Center opens doors to educate

Melanie Evans

Smooth and pink, the color and size of a chicken breast, a healthy lung sits on the table sealed in a stiff plastic bag. Riddled with holes and pockmarked, a gray and tan emphysema-diseased lung rests next to its healthy cousin.
“We wanted to make an impression,” said Teri Kast, who spent her Sunday staffing the lung, head and neck cancer exhibit at the University’s Cancer Center open house.
“This is kind of the scare room,” she said. “Whatever it takes.”
Sunday’s four-hour open house included tours of the 2-year-old, $20 million headquarters for the University’s cancer research, the Masonic Cancer Center.
Fluorescent dyes and lasers introduced guests to new treatments and preventative measures for America’s second deadliest disease. One in four deaths in the United States is caused by cancer.
Free T-shirts, carnations and sun screen tempted guests into discussions with white-coat-clad doctors who used professional and family experience to answer questions and provide advice.
The open house, now in its third year, is the center’s way of reaching out to students and families of cancer survivors, said Dr. Dave Rothenberger, the center’s associate director for research and programs.
Budding scientists got the chance to measure liquids and magnify cells in a hands-on lab. The main attraction in the first-floor children’s room — a coloring table — helped children and parents learn how to talk about a friend or family member with the disease.
John and Marilee Miller brought their two grandchildren, Alyssa and Aubrey, to learn about cancer and about science. John Miller’s mother, Mary, is a 10-year survivor of breast cancer.
The couple has an interest in the subject, said Marilee Miller, who is the School of Nursing’s associate dean. Her husband shuttles cancer patients to and from doctors’ appointments as a volunteer for the American Cancer Society. Marilee Miller’s specialty is oncology — the biological and chemical study of tumors.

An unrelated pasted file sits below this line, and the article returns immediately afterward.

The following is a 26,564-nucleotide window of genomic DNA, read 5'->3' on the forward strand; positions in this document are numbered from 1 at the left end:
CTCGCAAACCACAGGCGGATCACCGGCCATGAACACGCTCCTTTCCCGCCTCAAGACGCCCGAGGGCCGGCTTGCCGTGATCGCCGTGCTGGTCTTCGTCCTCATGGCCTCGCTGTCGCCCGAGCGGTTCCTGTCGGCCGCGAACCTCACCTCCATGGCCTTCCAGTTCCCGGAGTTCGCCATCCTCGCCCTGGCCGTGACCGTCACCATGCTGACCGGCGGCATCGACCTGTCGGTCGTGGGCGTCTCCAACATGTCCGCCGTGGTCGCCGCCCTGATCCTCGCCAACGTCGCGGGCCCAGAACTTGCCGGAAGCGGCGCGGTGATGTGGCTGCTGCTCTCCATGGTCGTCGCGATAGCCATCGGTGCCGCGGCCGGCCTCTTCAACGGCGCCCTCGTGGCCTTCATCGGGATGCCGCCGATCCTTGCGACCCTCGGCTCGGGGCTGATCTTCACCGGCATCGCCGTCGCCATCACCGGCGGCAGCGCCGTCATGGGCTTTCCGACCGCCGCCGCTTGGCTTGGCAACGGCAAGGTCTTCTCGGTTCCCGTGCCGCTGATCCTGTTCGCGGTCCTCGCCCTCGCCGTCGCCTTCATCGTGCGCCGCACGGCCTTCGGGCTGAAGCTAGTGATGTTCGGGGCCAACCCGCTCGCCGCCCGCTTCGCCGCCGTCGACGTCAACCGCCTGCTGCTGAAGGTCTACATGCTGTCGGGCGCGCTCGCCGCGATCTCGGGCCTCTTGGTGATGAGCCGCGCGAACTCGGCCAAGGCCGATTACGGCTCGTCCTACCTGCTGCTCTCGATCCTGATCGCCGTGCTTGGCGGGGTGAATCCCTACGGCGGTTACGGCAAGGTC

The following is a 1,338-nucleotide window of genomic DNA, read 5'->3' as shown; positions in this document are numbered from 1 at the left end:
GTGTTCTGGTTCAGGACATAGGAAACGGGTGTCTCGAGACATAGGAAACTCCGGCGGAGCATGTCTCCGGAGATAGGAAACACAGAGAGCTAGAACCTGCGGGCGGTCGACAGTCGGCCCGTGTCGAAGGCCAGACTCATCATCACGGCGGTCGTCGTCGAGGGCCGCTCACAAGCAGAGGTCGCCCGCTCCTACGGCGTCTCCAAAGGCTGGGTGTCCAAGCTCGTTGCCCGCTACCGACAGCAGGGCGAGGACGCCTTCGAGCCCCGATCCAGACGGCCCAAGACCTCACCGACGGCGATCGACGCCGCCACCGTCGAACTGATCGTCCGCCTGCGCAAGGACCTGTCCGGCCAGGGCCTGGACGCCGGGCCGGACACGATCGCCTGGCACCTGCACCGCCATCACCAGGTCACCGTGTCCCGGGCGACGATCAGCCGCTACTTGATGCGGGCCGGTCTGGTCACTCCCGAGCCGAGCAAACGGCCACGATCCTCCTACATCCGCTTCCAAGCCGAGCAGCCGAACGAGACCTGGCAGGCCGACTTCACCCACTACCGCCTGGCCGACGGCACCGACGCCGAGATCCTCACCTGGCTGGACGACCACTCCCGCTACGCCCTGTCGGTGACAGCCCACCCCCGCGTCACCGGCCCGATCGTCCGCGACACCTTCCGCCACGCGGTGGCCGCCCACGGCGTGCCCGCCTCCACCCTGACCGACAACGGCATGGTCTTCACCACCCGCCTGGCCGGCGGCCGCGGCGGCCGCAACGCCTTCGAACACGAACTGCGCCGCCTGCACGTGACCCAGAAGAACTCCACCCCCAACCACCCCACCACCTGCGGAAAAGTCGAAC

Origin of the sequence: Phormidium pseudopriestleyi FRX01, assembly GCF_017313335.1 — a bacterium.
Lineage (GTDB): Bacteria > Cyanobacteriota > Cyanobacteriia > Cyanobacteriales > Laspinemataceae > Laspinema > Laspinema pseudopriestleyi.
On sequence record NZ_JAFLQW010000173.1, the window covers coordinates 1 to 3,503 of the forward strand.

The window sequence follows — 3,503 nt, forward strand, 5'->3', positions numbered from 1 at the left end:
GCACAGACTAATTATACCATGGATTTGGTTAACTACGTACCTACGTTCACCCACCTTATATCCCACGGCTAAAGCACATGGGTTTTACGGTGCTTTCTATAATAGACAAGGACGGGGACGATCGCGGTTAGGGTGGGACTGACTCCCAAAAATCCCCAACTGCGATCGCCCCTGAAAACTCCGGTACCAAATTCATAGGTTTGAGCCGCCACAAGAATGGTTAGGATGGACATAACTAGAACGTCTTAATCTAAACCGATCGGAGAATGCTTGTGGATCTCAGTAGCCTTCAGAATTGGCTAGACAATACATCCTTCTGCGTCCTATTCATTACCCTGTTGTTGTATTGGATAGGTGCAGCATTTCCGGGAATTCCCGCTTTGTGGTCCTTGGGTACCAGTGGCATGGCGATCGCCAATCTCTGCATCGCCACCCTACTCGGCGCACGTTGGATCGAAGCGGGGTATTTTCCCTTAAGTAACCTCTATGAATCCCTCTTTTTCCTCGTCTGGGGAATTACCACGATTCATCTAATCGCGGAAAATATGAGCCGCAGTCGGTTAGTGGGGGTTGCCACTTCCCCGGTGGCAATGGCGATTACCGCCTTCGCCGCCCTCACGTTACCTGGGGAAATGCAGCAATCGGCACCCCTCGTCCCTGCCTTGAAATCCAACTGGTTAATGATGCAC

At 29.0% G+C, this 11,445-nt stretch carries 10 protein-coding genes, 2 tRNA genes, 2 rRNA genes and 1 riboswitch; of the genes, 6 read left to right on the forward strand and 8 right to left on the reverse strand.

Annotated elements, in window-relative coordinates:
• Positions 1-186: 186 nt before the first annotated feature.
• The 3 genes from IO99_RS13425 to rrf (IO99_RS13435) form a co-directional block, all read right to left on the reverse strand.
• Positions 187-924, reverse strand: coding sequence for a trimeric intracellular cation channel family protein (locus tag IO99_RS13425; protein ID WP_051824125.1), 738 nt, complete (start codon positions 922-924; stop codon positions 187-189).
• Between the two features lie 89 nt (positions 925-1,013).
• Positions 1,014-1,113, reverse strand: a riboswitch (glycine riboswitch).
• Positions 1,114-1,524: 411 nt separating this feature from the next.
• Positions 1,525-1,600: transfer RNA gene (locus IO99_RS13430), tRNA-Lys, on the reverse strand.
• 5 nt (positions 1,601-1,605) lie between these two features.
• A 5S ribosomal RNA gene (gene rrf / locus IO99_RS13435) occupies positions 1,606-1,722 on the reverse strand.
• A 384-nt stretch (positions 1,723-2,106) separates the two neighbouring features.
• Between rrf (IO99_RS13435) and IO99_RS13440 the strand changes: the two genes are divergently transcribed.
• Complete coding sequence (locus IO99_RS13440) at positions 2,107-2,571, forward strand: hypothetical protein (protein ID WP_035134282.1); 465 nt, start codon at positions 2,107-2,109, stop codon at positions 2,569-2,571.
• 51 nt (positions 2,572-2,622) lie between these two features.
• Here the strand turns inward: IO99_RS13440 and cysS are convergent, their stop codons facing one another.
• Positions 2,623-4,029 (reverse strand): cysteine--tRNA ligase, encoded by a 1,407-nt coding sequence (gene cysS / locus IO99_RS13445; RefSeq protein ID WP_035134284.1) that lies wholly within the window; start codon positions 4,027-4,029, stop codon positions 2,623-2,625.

The center, established in 1991, provides a hub for the scores of doctors and scientists — more than 250 from colleges across the University — who study cancer’s causes and cures.
Rothenberger said research conducted by staff members runs the gamut: from gene and chemotherpay to the study of naturally occurring nutrients, which might prevent the disease.
For example, isolating the cancer-fighting qualities in vegetables like cabbage, could lead to new medicines, he said.
“You are never going to get a million people eating enough cabbage,” Rothenberger said with a wry smile.
Even simple measures, like a healthy diet and exercise can help prevent cancer, he said.
The American Cancer Society estimates that one-third of the 564,800 cancer-related deaths that are expected to occur in the United States in 1998 are related to nutrition. The society predicts another 175,000 deaths in 1998 will be caused by tobacco use, and that 19,000 will die because of cancer stemming from excessive use of alcohol.
Cancer’s complexity leads to confusion about how the disease is treated and prevented, said Dr. John Kersey, the center’s director.
New treatments and technology means patients, survivors and family members need not lose faith in the search for a cure, he said.
“There are lots of reasons to be hopeful about cancer,” Kersey said.